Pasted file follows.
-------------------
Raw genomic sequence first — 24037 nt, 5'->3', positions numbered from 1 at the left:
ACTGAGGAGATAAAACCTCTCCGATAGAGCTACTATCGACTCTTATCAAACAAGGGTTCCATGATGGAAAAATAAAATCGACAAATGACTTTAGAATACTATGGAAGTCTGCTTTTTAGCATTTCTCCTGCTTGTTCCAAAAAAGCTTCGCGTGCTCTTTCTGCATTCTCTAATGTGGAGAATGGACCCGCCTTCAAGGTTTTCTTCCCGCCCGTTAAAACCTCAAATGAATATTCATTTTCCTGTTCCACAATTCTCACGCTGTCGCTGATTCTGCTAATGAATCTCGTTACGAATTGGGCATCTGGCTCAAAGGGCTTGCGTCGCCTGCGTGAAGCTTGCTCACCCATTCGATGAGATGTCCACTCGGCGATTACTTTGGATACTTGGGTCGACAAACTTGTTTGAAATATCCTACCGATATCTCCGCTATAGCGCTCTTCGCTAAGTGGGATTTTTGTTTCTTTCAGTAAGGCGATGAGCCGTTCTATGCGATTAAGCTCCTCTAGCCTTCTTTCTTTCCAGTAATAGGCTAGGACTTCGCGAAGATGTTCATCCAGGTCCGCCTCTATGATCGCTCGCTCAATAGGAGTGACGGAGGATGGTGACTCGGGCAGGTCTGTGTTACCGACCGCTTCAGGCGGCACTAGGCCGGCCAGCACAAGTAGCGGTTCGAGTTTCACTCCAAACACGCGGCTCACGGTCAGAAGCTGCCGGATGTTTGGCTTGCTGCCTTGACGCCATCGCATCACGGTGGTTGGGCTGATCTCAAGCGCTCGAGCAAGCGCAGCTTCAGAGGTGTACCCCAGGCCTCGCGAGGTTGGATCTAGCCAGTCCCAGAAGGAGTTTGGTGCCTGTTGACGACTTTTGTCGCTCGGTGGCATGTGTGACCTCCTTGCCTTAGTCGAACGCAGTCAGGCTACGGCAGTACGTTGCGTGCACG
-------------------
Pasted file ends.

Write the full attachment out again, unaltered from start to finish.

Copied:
Raw genomic sequence first — 24037 nt, 5'->3', positions numbered from 1 at the left:
ACTGAGGAGATAAAACCTCTCCGATAGAGCTACTATCGACTCTTATCAAACAAGGGTTCCATGATGGAAAAATAAAATCGACAAATGACTTTAGAATACTATGGAAGTCTGCTTTTTAGCATTTCTCCTGCTTGTTCCAAAAAAGCTTCGCGTGCTCTTTCTGCATTCTCTAATGTGGAGAATGGACCCGCCTTCAAGGTTTTCTTCCCGCCCGTTAAAACCTCAAATGAATATTCATTTTCCTGTTCCACAATTCTCACGCTGTCGCTGATTCTGCTAATGAATCTCGTTACGAATTGGGCATCTGGCTCAAAGGGCTTGCGTCGCCTGCGTGAAGCTTGCTCACCCATTCGATGAGATGTCCACTCGGCGATTACTTTGGATACTTGGGTCGACAAACTTGTTTGAAATATCCTACCGATATCTCCGCTATAGCGCTCTTCGCTAAGTGGGATTTTTGTTTCTTTCAGTAAGGCGATGAGCCGTTCTATGCGATTAAGCTCCTCTAGCCTTCTTTCTTTCCAGTAATAGGCTAGGACTTCGCGAAGATGTTCATCCAGGTCCGCCTCTATGATCGCTCGCTCAATAGGAGTGACGGAGGATGGTGACTCGGGCAGGTCTGTGTTACCGACCGCTTCAGGCGGCACTAGGCCGGCCAGCACAAGTAGCGGTTCGAGTTTCACTCCAAACACGCGGCTCACGGTCAGAAGCTGCCGGATGTTTGGCTTGCTGCCTTGACGCCATCGCATCACGGTGGTTGGGCTGATCTCAAGCGCTCGAGCAAGCGCAGCTTCAGAGGTGTACCCCAGGCCTCGCGAGGTTGGATCTAGCCAGTCCCAGAAGGAGTTTGGTGCCTGTTGACGACTTTTGTCGCTCGGTGGCATGTGTGACCTCCTTGCCTTAGTCGAACGCAGTCAGGCTACGGCAGTACGTTGCGTGCACG